In what might be one of the toughest games on the schedule for seventh-ranked Louisville, the Cardinals will face off with the Kentucky Wildcats in a Bluegrass State showdown at Commonwealth Stadium.
Thus far Louisville has lived up to the immense expectations laid upon it after its upset win over Florida in the Sugar Bowl last year. The Cardinals have dominated in their first two games, posting commanding victories over Ohio (40-7) and FCS foe Eastern Kentucky (44-7). Since 2002 the Cardinals are 44-18 in non-conference games. However, Louisville has been fortunate enough to play at home in the first two weeks of the season. The battle with Kentucky will give an early indication of whether or not the Cardinals can keep pace on the road.
As for Kentucky, a team considered in the bottom tier of the vaunted SEC, the 2013 campaign has been a mixed bag in the first two games. Kentucky lost in a neutral site matchup against instate foe Western Kentucky, a team now coached by former Arkansas head coach Bobby Petrino. The Wildcats followed up that effort with a 41-7 rout of Miami-Ohio at home.
Though the rivalry in basketball is where these teams are at their most heated, there is a storied history on the gridiron as well. Kentucky leads the all-time series by a 14-11 margin. Last season, Louisville made quick work of the Wildcats at home, posting a 32-14 victory to open the campaign.
At the center of Louisville's impressive start to the season has been quarterback and Heisman hopeful Teddy Bridgewater. The junior has looked almost flawless under center for the Cardinals through the first two games. Bridgewater has completed an incredible 76.7 percent of his pass attempts (46- of-60) and totaled 752 yards and nine touchdowns to just one interception. His 228.1 efficiency rating is second among quarterbacks that have played in two games this season. Bridgewater has also thrown a touchdown in 14 straight games.
DeVante Parker looked more like the deep-threat playmaker he was a year ago against Eastern Kentucky as he caught a pair of touchdown passes and totaled 134 yards. Parker now has nine receptions for 207 yards and three scores while Damian Copeland (nine receptions, 130 yards, three TDs) has been reliable in more of a possession receiver role. Eli Rogers (six receptions, 131 yards) and Kai De La Cruz (five receptions, 128 yards, two TDs) will also get looks from Bridgewater.
The running game has been more subdued with Bridgewater taking on the burden of carrying the offense. Senorise Perry (94 yards, TD) and Michael Dyer (70 yards, TD) have paired nicely, with Dyer showing more explosiveness at 6.4 yards per carry.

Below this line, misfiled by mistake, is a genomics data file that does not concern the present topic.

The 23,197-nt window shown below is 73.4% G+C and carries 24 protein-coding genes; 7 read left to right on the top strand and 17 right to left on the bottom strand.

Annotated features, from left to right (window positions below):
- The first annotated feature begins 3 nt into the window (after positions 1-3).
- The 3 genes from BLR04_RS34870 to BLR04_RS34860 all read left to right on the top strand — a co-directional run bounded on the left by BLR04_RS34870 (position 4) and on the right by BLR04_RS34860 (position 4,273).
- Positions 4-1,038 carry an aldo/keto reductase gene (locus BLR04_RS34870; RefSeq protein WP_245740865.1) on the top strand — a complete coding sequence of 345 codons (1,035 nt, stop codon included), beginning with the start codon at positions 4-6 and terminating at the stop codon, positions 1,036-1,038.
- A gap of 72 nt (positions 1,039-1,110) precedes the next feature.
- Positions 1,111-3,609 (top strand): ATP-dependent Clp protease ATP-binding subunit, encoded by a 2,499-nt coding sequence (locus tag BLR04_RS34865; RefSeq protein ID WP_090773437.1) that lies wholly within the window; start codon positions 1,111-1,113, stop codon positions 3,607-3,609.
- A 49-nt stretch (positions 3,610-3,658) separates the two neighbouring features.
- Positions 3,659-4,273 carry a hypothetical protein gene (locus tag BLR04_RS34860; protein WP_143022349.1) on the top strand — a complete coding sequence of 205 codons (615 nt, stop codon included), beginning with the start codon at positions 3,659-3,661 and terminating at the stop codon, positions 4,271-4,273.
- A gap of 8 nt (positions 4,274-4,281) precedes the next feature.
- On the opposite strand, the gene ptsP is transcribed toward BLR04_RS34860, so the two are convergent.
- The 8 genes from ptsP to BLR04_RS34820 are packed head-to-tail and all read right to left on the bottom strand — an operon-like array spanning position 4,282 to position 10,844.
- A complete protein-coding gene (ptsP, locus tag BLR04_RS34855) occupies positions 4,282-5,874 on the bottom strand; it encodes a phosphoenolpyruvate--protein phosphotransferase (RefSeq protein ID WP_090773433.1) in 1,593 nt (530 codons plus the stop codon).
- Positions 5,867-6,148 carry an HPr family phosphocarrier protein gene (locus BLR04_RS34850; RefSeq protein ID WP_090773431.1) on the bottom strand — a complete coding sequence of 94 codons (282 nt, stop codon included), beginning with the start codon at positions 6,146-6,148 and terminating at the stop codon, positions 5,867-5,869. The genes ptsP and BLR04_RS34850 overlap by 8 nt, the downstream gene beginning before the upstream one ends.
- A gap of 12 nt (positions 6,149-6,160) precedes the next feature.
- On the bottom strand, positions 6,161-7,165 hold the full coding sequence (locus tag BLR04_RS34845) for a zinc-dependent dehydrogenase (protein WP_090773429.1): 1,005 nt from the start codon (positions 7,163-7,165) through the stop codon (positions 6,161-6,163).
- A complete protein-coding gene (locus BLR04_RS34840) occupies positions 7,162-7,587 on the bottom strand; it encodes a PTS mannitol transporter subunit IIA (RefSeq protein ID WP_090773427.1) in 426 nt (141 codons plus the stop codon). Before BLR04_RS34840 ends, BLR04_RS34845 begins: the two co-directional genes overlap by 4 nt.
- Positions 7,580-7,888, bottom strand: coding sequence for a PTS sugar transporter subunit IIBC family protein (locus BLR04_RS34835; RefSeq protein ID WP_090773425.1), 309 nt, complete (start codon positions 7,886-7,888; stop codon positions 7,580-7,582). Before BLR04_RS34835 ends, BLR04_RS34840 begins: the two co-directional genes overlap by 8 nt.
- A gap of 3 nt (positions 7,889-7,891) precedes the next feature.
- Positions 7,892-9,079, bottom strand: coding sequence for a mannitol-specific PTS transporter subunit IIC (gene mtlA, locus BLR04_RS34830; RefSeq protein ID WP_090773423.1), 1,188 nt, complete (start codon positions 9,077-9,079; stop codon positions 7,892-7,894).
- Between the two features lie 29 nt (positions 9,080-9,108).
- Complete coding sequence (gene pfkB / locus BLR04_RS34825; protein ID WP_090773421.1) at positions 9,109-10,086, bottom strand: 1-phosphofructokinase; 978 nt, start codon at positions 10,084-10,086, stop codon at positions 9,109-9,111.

Bridgewater will continue to get the headlines for Charlie Strong's club but his head coach has to be happy with how well his defense has played. The Cardinals have allowed just two offensive scores, held foes to 239.5 yards per game. Meanwhile the Cardinals have converted on all seven of their own red zone chances they have only let up two scores in four chances by opponents.
Always a task master, Strong still feels that his defense is improving and will be better as the season moves on.
"We have been aggressive and have blitzed a lot but we can play better," Strong said. "We would like to see better play. It will come. You just figure each game you get better and better and better."
Preston Brown has been a force at linebacker with a team-high 17 tackles, as well as a pair of sacks. Calvin Pryor has 12 tackles and has made a few plays on the ball already with an interception and a fumble recovery.
Kentucky will certainly present some different challenges for Strong's defense. The Wildcats run a spread offense and utilize two different quarterbacks in Mark Stoops' scheme. Thus far the gameplan has yielded some impressive results, including the 675 yards the team posted against Miami- Ohio. That tied for the third-highest single game output in team history.
The two quarterbacks the Wildcats use are Maxwell Smith and Jalen Whitlow. Smith fills the role of the drop-back passer that is relied more often in passing plays. Smith has thrown for 435 yards and four touchdowns on 23-of-36 passing. Whitlow is the more dynamic playmaker as he has shown an ability to complete passes efficiently (20-of-27, 181 yards), while adding a rushing component (123 yards, two TDs). Expect both quarterbacks to get plenty of playing time on Saturday.
There is talent on the edge for either signal caller to work with. Javess Blue has pulled in nine passes for 139 yards, including an 88-yard touchdown strike. Anthony Kendrick has five receptions for 102 yards and has been reliable in his ability to get catches in the second level of the secondary.
Whitlow isn't the only player on the team that runs the ball for Kentucky as Raymond Sanders (137 yards, TD) has produced well with limited work (20 carries).
On defense Kentucky would very much like to continue to build on the dominating performance it had against Miami-Ohio. The Wildcats gave up just 122 yards to the RedHawks, including a paltry 23 through the air. Against a quarterback like Bridgewater with the Cardinals' multiple offensive weapons, keeping up that kind of success will be impossible.
"They're very good all around (Bridgewater), and they have a strong line. They have great backs. They have good wide receivers. I mean, great wide receivers," Stoops said, while adding this week was a 'big test'. "They're very talented across the board."
Za'Darius Smith (4.0 sacks) has been a force in pressuring quarterbacks and will need to be on his game to keep Bridgewater off balance. With 11 stops, Smith is one of seven Kentucky defenders with at least 10 tackles. That attacking mentality will be key against the Cardinals.